Burn, baby, burn. The Trammps' "Disco Inferno" blazed its way into history when it was included on the record-breaking Saturday Night Fever soundtrack. A No. 1 Dance hit and top ten R&B entry, the storming track climbed to No. 11 Pop and became one of the disco era's most significant anthems. But there's more to The Trammps than just "Disco Inferno." An 8-CD box set from Cherry Red's Robinsongs imprint, Disco Inferno: Albums 1975-1980, collects The Trammps' album discography on Golden Fleece, Buddah, and Atlantic plus a handful of bonus tracks to chronicle the near-complete discography of the hitmaking group.
Like many of their Philly brethren, The Trammps evolved from other groups, in their case The Volcanos (who later changed their name to The Moods). Although the group's line-up has altered over the years, the Trammps' classic roster notably included lead singer Jimmy Ellis, first tenor Harold "Doc" Wade, second tenor Stanley Wade, baritone Robert Upchurch, and drummer/bass vocalist Earl Young. The Trammps' story is inextricably linked to that of the Baker-Harris-Young production triumvirate. Bassist Ronnie Baker, guitarist Norman Harris, and drummer Young were, for many years, the backbone of Philadelphia International "house band" MFSB before moving on to other labels including Salsoul Records.
The Trammps first recorded for the Buddah label, where the group announced itself with a soulful revival of "Zing! Went the Strings of My Heart," the standard most closely associated with the legendary Judy Garland. Neil Bogart (future head of Casablanca Records, but then a Buddah executive) picked up "Zing..." and the record went to No. 17 on the R&B chart in summer 1972. Buddah later issued an LP, The Legendary Zing Album, largely from existing single sides, and Tom Moulton handled the remixing. But Zing is the second, not the first, album in Robinsongs' box...
B-H-Y established Golden Fleece Records under the umbrella of Kenneth Gamble and Leon Huff's Philadelphia International Records in 1973. While a number of singles were issued, only one full-length album was released on Golden Fleece: 1975's Trammps. It included three chart entries: Norman Harris and Leroy Green's proto-disco "Love Epidemic," (No. 75 R&B, 1973), Ronnie Baker's brassy, uptempo "Where Do We Go from Here" (No. 44 R&B, 1974), and Mervin and Melvin Steals' bright "Trusting Heart" (No. 72 R&B, 1974). Although The Trammps were known for their disco floor-fillers, they didn't shy away from more expected Philly-style ballad fare, represented on Trammps by Baker's mellow, swooning "Every Dream I Dream Is You" and "Down Three Dark Streets." Familiar Philly faces such as guitarist Dennis Harris, pianist Ron Kersey, and saxophonist John Davis all contributed to the lush sound of Trammps as did mix engineer Moulton. In 1977, Philadelphia International reconfigured Trammps as Disco Champs, adding three previously unreleased songs ("Promise Me," "Oh Waa Hey," and "Just Say the Word") and remixing others. Unfortunately, that unique material is absent from this set.
Buddah continued to release material from The Trammps, though, and the previously unreleased "Hold Back the Night" (later a hit for Graham Parker) scored on that label late in 1975 when it reached the Pop top 40 in the U.S. and No. 5 on the U.K. Singles Chart. But by that point, B-H-Y had brought The Trammps to Atlantic Records, then immersing itself in the Sound of Philadelphia with such artists as The Spinners, The Persuaders, and Jackie Moore. The group's 1976 Atlantic debut dovetailed with the rise of disco, a connection made overt with Baker's ebullient "That's Where the Happy People Go" ("And they're just dancing along/To a perfect song/Down at the disco..."). It topped Billboard's new Dance chart and crossed over to No. 12 R&B and No. 27 Pop, their best showing yet on the latter chart. Irresistible grooves were the order of the day on the Where the Happy People Go LP, anchored as always by Young's majestic drums. The album also welcomed Philly's Bobby Eli on guitar, Larry Washington on congas, bassist-keyboardist T.G. Conway, pianist Bruce Gray, and bassist Michael "Sugar Bear" Foreman. Balladry wasn't completely absent, though, with Ronnie Baker's closing track, "Love Is a Funky Thing," sinuously melding Norman Harris' Wes Montgomery-inspired jazz guitar with liquid bass and a drum machine to create a slinky instrumental track.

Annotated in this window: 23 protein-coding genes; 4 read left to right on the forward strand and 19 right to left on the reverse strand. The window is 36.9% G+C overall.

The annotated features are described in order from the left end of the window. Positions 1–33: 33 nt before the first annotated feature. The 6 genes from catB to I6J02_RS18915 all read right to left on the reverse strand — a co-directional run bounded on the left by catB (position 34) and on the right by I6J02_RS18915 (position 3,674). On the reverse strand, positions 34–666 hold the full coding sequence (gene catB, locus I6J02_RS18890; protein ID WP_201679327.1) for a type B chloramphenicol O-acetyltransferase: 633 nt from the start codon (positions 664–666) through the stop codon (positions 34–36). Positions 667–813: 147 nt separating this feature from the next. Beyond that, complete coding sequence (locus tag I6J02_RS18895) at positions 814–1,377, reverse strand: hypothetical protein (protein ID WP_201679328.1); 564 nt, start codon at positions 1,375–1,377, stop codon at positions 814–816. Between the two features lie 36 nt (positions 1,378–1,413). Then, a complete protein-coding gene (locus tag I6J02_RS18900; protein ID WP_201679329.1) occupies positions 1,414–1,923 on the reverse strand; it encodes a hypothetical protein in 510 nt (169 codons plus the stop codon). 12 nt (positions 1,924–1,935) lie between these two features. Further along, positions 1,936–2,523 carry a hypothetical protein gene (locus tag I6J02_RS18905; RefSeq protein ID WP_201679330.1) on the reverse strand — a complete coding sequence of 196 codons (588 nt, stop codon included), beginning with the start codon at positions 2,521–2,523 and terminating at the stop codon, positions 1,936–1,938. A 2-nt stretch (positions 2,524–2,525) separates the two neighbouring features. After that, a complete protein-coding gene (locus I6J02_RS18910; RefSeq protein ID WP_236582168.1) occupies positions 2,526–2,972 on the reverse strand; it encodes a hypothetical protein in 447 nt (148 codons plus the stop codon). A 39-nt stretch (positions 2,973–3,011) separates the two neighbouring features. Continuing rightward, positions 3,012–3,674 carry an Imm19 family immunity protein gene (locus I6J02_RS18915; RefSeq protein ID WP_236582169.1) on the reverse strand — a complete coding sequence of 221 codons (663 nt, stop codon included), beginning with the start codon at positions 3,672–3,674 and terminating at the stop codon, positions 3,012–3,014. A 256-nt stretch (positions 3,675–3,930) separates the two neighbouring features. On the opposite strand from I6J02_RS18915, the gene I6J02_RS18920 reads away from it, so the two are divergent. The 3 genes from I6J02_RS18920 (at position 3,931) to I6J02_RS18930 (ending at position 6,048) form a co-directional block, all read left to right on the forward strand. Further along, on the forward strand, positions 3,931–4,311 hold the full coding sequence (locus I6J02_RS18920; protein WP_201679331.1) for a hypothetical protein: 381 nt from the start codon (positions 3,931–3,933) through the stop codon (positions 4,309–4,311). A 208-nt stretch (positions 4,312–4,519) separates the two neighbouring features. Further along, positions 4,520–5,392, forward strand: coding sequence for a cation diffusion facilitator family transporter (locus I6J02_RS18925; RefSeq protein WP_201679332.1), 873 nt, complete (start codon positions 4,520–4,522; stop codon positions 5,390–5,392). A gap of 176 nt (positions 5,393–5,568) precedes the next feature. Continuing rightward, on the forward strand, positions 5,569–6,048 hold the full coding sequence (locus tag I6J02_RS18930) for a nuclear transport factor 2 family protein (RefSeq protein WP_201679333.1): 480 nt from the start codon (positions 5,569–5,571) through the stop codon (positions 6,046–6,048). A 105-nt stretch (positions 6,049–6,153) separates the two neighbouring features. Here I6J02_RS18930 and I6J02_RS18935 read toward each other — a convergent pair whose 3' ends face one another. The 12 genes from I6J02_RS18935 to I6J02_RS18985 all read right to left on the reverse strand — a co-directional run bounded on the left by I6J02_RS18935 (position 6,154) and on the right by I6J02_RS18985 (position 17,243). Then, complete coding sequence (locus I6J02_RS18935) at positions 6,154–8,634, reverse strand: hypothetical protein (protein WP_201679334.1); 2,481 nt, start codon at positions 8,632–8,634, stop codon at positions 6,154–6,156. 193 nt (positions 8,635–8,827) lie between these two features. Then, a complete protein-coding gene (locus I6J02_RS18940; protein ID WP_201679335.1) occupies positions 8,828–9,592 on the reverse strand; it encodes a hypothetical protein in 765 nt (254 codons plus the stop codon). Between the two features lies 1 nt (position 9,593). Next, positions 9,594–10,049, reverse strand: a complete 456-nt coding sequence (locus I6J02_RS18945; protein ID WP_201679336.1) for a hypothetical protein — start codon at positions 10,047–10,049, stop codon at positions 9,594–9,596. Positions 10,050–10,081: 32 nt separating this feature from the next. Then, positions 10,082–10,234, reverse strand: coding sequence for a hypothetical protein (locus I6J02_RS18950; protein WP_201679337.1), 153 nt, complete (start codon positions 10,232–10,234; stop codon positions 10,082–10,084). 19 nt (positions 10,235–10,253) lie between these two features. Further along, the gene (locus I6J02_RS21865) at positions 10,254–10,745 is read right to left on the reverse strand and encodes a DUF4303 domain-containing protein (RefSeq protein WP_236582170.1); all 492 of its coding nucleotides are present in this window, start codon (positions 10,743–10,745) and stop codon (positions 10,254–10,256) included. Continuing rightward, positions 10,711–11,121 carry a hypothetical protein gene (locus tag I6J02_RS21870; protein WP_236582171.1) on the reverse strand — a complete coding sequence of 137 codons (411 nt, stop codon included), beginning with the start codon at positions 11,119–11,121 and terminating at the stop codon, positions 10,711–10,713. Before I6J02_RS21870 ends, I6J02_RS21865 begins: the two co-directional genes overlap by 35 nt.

The disco wasn't just where the happy people went; it was where The Trammps went with late 1976's Disco Inferno. Once again, The Trammps - with the aid of the Sweethearts of Sigma vocal trio (Barbara Ingram, Carla Benson, and Yvette Benton), Don Renaldo's Horns and Strings, M.C. Flash Wilson, and the usual MFSB/Salsoul Orchestra suspects - delivered a set of plush disco rooted in the elegant Philly soul sound. "Don't Burn No Bridges," exhorting against using people on the road to success, even tapped into the social conscience that informed so many Philadelphia classics. But the impressive likes of sexually-charged Dance chart-toppers "Body Contact Contract" and "Starvin'" and the similarly lusty "You Touch My Hot Line" were overshadowed by the majestic and imploring title track, nearly eleven minutes' long in its epic original album version. Once the song was included on the Saturday Night Fever soundtrack issued in November 1977, it was propelled into the mainstream of pop music. The 16x Platinum soundtrack spent 24 straight weeks at No. 1 on the Billboard 200 and an astounding 120 weeks on the chart. The Trammps shared in that success.
While recorded and mixed, as always, at Philly's Sigma Sound, The Tramps III opened with a track inspired by a real-life event in New York. Allan Felder, Norman Harris, and Ron Tyson's "The Night the Lights Went Out" imagined what was happening during the NYC blackout of July 1977. While the record was typically alluring - glossy production from B-H-Y, melodic hook, danceable beat, and The Earl Young Drum Groove, of course - it didn't build on the Pop success of "Disco Inferno" though it did reach No. 6 Disco. Atlantic took a completely different approach for the second single. The attractive, romantic "Seasons for Girls" became the first ever ballad to adorn the A-side of a Trammps single, with falsetto vocals from Robert Upchurch and subtly supporting strings by Don Renaldo's group. Just as delectable is the album's slow-burning closing cut, "It Don't Take Much." Like "Seasons for Girls," it emphasized dreamy harmonies as much as "Love Per Hour" and "People of the World Rise" concentrated on their driving rhythms.